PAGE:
MLB Is Strong Arming Minor League Baseball Cities To Do Ballpark Upgrades

MLB wants what it wants.

Richmond, Virginia officials are looking for some developers and money to build a minor league baseball stadium with a village surrounding the facility. Richmond officials have been told by the local Double A team president and managing general partner Lou DiBella that without a new stadium opening by 2025 the Richmond Flying Squirrels franchise will be flying off to another city that is willing to spend millions of dollars for a stadium. Richmond officials would like to build a park to accommodate Flying Squirrels’ baseball games along with Virginia Commonwealth University baseball games.  Richmond officials will ask private developers for conceptual plans to transform a Richmond parcel of land into an “entertainment destination” complete with a new stadium that also features housing, offices and retail shopping.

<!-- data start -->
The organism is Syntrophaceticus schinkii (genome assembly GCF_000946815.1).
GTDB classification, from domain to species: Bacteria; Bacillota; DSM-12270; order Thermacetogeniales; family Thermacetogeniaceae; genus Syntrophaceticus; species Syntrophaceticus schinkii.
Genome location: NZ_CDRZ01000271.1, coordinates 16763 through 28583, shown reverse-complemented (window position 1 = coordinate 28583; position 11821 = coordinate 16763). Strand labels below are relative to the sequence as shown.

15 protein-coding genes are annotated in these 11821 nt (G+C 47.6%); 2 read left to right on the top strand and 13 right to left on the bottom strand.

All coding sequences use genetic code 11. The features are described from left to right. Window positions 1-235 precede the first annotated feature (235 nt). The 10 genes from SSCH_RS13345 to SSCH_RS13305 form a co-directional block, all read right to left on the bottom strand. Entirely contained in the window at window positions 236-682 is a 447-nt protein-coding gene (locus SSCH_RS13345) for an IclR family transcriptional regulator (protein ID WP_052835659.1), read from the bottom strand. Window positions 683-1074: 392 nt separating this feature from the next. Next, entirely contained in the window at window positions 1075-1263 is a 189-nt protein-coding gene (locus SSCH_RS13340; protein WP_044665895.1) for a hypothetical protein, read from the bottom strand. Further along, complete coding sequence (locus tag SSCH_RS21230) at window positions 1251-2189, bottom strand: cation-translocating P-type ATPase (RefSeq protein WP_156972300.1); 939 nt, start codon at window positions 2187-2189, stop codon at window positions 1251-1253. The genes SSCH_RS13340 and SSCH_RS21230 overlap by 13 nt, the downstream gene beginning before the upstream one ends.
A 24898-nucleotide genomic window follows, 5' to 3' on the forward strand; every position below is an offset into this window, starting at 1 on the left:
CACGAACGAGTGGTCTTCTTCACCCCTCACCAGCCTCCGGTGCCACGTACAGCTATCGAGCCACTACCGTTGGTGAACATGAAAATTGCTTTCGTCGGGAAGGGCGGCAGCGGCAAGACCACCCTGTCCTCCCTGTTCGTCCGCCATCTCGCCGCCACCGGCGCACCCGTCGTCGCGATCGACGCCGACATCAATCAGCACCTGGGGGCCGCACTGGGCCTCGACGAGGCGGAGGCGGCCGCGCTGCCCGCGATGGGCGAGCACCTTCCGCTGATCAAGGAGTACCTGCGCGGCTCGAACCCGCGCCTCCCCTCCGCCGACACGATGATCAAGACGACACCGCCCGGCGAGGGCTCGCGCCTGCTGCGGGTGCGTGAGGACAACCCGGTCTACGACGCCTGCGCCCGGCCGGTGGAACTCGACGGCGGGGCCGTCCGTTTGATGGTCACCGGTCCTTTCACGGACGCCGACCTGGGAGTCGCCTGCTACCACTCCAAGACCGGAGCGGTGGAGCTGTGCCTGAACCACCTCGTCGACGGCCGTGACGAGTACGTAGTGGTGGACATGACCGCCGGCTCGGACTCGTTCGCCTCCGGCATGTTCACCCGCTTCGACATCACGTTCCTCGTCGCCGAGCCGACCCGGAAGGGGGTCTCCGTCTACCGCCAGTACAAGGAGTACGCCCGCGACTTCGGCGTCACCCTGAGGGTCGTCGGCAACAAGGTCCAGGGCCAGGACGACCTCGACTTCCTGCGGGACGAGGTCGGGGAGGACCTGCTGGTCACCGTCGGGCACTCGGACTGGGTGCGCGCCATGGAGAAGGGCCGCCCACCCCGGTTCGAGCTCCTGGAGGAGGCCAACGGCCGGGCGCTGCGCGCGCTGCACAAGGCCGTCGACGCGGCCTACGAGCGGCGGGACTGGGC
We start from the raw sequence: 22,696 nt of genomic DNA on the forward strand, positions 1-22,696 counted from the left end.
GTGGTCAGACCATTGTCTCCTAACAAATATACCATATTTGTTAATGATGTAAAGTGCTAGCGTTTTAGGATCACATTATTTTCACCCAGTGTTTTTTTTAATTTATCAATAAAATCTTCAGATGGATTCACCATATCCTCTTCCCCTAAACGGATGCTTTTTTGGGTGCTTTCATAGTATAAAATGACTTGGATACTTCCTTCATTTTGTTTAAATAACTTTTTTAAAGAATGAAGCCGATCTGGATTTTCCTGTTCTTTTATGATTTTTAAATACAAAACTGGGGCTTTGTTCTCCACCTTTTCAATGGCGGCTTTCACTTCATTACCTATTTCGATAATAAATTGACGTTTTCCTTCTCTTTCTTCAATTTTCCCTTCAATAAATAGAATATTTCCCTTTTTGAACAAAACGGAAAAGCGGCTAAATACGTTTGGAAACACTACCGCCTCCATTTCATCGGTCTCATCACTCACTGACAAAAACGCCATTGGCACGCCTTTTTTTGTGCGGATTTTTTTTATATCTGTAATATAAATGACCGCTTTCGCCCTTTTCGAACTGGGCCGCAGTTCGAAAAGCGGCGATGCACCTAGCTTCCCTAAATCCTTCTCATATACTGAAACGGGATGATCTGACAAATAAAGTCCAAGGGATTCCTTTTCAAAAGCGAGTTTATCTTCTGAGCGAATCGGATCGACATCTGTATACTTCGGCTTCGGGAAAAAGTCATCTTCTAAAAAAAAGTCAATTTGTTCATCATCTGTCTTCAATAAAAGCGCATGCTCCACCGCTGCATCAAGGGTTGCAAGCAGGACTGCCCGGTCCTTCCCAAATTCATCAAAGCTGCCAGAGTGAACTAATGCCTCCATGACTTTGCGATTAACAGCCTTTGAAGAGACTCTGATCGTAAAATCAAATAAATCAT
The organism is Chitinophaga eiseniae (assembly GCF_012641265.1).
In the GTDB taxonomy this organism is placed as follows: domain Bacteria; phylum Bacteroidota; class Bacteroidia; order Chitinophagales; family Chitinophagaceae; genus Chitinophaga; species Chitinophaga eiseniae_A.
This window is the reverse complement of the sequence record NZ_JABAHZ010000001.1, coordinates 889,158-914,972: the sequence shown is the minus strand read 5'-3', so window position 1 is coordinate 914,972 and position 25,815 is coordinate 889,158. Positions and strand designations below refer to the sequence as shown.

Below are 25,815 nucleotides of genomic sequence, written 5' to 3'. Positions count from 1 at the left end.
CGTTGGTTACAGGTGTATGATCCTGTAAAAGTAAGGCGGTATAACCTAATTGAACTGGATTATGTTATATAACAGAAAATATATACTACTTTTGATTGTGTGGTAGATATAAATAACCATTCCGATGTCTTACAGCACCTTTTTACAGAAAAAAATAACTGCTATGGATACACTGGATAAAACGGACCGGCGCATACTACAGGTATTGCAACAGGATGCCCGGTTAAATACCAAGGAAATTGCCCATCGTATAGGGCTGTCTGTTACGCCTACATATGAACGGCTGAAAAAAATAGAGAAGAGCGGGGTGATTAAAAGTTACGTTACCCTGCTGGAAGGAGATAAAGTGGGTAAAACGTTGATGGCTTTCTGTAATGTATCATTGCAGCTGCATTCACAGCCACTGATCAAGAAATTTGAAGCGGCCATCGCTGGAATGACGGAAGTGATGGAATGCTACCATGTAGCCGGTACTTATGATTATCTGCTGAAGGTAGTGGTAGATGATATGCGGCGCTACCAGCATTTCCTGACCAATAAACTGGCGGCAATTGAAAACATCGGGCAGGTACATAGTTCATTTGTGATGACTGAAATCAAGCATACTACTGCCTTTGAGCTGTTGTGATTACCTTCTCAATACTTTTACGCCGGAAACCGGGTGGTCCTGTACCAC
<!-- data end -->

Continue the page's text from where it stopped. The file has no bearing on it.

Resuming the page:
The Richmond ballpark will be 37 years old when the 2022 season opens and the facility, according to Major League Baseball, is at the end of its usefulness. The ballpark hosted the Triple A Richmond Braves from 1985 through the 2008 season but the parent Atlanta Braves organization moved the team to Gwinnett, Georgia. MLB has demanded cities to upgrade minor league parks and this is nothing new as in 1990 the MLB-Minor League agreement made the same demands which ultimately cost some cities teams after those cities said no to MLB. Earlier this year, the Warren County, Kentucky, Downtown Economic Development Authority committed about $3 million to upgrade the Bowling Green ballpark to keep the Hot Rods in town. In Peoria, Illinois team officials say it will take a minimum of $2.2 million and upwards of $6.5 million to get the local stadium up to MLB standards. Myrtle Beach, South Carolina has a stadium problem. Two ballparks in Pennsylvania, one in Altoona and the other in Reading need upgrades because MLB says so.

Evan Weiner’s books are available at iTunes –